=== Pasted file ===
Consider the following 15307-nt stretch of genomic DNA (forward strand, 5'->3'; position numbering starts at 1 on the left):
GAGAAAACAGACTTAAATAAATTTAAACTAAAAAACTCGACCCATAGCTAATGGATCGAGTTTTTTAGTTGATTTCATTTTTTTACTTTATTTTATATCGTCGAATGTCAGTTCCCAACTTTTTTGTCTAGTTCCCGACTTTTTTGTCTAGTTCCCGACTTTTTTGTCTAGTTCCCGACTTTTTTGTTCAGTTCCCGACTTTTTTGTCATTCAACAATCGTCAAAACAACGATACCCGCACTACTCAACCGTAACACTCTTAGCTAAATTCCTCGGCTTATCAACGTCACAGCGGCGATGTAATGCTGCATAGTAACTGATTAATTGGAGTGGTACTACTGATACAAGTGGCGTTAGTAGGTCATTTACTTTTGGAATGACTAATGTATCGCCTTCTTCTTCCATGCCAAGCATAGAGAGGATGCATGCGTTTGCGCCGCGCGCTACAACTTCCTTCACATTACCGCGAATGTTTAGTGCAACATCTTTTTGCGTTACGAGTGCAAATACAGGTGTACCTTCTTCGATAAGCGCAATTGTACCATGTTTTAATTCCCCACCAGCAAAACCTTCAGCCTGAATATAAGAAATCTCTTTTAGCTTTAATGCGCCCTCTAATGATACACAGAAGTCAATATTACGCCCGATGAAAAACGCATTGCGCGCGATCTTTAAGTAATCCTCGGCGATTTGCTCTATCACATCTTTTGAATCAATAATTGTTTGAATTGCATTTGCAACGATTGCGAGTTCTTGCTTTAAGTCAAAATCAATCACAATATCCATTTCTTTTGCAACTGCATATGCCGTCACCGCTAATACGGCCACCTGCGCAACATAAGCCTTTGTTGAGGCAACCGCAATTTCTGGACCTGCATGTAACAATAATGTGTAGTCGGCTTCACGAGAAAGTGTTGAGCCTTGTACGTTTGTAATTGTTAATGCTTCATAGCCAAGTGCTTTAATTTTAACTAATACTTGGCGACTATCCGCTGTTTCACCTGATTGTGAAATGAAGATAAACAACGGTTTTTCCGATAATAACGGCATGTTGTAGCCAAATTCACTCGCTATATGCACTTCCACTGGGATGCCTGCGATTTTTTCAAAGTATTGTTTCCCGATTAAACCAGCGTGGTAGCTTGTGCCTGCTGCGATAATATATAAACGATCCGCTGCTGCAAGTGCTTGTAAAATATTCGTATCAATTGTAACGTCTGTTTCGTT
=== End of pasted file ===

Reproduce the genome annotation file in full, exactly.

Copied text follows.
Consider the following 15307-nt stretch of genomic DNA (forward strand, 5'->3'; position numbering starts at 1 on the left):
GAGAAAACAGACTTAAATAAATTTAAACTAAAAAACTCGACCCATAGCTAATGGATCGAGTTTTTTAGTTGATTTCATTTTTTTACTTTATTTTATATCGTCGAATGTCAGTTCCCAACTTTTTTGTCTAGTTCCCGACTTTTTTGTCTAGTTCCCGACTTTTTTGTCTAGTTCCCGACTTTTTTGTTCAGTTCCCGACTTTTTTGTCATTCAACAATCGTCAAAACAACGATACCCGCACTACTCAACCGTAACACTCTTAGCTAAATTCCTCGGCTTATCAACGTCACAGCGGCGATGTAATGCTGCATAGTAACTGATTAATTGGAGTGGTACTACTGATACAAGTGGCGTTAGTAGGTCATTTACTTTTGGAATGACTAATGTATCGCCTTCTTCTTCCATGCCAAGCATAGAGAGGATGCATGCGTTTGCGCCGCGCGCTACAACTTCCTTCACATTACCGCGAATGTTTAGTGCAACATCTTTTTGCGTTACGAGTGCAAATACAGGTGTACCTTCTTCGATAAGCGCAATTGTACCATGTTTTAATTCCCCACCAGCAAAACCTTCAGCCTGAATATAAGAAATCTCTTTTAGCTTTAATGCGCCCTCTAATGATACACAGAAGTCAATATTACGCCCGATGAAAAACGCATTGCGCGCGATCTTTAAGTAATCCTCGGCGATTTGCTCTATCACATCTTTTGAATCAATAATTGTTTGAATTGCATTTGCAACGATTGCGAGTTCTTGCTTTAAGTCAAAATCAATCACAATATCCATTTCTTTTGCAACTGCATATGCCGTCACCGCTAATACGGCCACCTGCGCAACATAAGCCTTTGTTGAGGCAACCGCAATTTCTGGACCTGCATGTAACAATAATGTGTAGTCGGCTTCACGAGAAAGTGTTGAGCCTTGTACGTTTGTAATTGTTAATGCTTCATAGCCAAGTGCTTTAATTTTAACTAATACTTGGCGACTATCCGCTGTTTCACCTGATTGTGAAATGAAGATAAACAACGGTTTTTCCGATAATAACGGCATGTTGTAGCCAAATTCACTCGCTATATGCACTTCCACTGGGATGCCTGCGATTTTTTCAAAGTATTGTTTCCCGATTAAACCAGCGTGGTAGCTTGTGCCTGCTGCGATAATATATAAACGATCCGCTGCTGCAAGTGCTTGTAAAATATTCGTATCAATTGTAACGTCTGTTTCGTT